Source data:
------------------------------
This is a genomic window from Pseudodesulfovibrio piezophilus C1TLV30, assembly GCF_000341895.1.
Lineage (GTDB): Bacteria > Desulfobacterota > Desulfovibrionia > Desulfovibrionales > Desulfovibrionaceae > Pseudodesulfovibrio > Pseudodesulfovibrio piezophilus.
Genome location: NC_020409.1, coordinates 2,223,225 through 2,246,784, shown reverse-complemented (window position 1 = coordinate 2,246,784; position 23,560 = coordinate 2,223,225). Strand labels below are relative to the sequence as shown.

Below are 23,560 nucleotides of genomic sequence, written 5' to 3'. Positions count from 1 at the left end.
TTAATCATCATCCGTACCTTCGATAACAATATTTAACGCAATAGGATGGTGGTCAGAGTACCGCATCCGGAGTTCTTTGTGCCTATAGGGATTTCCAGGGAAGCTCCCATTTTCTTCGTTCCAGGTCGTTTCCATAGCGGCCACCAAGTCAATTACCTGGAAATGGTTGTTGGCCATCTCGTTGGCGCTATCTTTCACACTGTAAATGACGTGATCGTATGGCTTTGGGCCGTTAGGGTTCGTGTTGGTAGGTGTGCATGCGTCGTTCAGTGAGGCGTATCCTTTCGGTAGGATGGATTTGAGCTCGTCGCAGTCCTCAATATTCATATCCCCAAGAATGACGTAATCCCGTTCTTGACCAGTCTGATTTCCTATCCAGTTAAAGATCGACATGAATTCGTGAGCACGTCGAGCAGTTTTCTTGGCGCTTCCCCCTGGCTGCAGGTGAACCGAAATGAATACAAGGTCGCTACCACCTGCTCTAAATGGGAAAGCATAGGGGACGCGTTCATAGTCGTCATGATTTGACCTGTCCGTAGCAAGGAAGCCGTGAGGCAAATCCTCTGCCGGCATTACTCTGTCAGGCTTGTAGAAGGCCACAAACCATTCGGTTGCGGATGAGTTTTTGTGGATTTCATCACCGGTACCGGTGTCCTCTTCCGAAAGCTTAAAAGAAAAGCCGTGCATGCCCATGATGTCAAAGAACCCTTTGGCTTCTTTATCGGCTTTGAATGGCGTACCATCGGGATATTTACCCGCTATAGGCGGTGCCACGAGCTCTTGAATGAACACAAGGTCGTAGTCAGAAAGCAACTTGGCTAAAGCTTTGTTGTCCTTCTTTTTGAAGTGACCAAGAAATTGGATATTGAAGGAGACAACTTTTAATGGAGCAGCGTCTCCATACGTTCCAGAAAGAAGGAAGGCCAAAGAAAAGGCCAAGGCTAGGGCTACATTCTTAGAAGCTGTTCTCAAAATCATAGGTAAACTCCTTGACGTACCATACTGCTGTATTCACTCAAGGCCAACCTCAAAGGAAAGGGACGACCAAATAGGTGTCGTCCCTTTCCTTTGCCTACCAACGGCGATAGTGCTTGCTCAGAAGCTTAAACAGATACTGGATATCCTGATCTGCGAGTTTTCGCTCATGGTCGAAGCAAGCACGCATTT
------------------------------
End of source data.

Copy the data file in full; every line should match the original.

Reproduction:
This is a genomic window from Pseudodesulfovibrio piezophilus C1TLV30, assembly GCF_000341895.1.
Lineage (GTDB): Bacteria > Desulfobacterota > Desulfovibrionia > Desulfovibrionales > Desulfovibrionaceae > Pseudodesulfovibrio > Pseudodesulfovibrio piezophilus.
Genome location: NC_020409.1, coordinates 2,223,225 through 2,246,784, shown reverse-complemented (window position 1 = coordinate 2,246,784; position 23,560 = coordinate 2,223,225). Strand labels below are relative to the sequence as shown.

Below are 23,560 nucleotides of genomic sequence, written 5' to 3'. Positions count from 1 at the left end.
TTAATCATCATCCGTACCTTCGATAACAATATTTAACGCAATAGGATGGTGGTCAGAGTACCGCATCCGGAGTTCTTTGTGCCTATAGGGATTTCCAGGGAAGCTCCCATTTTCTTCGTTCCAGGTCGTTTCCATAGCGGCCACCAAGTCAATTACCTGGAAATGGTTGTTGGCCATCTCGTTGGCGCTATCTTTCACACTGTAAATGACGTGATCGTATGGCTTTGGGCCGTTAGGGTTCGTGTTGGTAGGTGTGCATGCGTCGTTCAGTGAGGCGTATCCTTTCGGTAGGATGGATTTGAGCTCGTCGCAGTCCTCAATATTCATATCCCCAAGAATGACGTAATCCCGTTCTTGACCAGTCTGATTTCCTATCCAGTTAAAGATCGACATGAATTCGTGAGCACGTCGAGCAGTTTTCTTGGCGCTTCCCCCTGGCTGCAGGTGAACCGAAATGAATACAAGGTCGCTACCACCTGCTCTAAATGGGAAAGCATAGGGGACGCGTTCATAGTCGTCATGATTTGACCTGTCCGTAGCAAGGAAGCCGTGAGGCAAATCCTCTGCCGGCATTACTCTGTCAGGCTTGTAGAAGGCCACAAACCATTCGGTTGCGGATGAGTTTTTGTGGATTTCATCACCGGTACCGGTGTCCTCTTCCGAAAGCTTAAAAGAAAAGCCGTGCATGCCCATGATGTCAAAGAACCCTTTGGCTTCTTTATCGGCTTTGAATGGCGTACCATCGGGATATTTACCCGCTATAGGCGGTGCCACGAGCTCTTGAATGAACACAAGGTCGTAGTCAGAAAGCAACTTGGCTAAAGCTTTGTTGTCCTTCTTTTTGAAGTGACCAAGAAATTGGATATTGAAGGAGACAACTTTTAATGGAGCAGCGTCTCCATACGTTCCAGAAAGAAGGAAGGCCAAAGAAAAGGCCAAGGCTAGGGCTACATTCTTAGAAGCTGTTCTCAAAATCATAGGTAAACTCCTTGACGTACCATACTGCTGTATTCACTCAAGGCCAACCTCAAAGGAAAGGGACGACCAAATAGGTGTCGTCCCTTTCCTTTGCCTACCAACGGCGATAGTGCTTGCTCAGAAGCTTAAACAGATACTGGATATCCTGATCTGCGAGTTTTCGCTCATGGTCGAAGCAAGCACGCATTT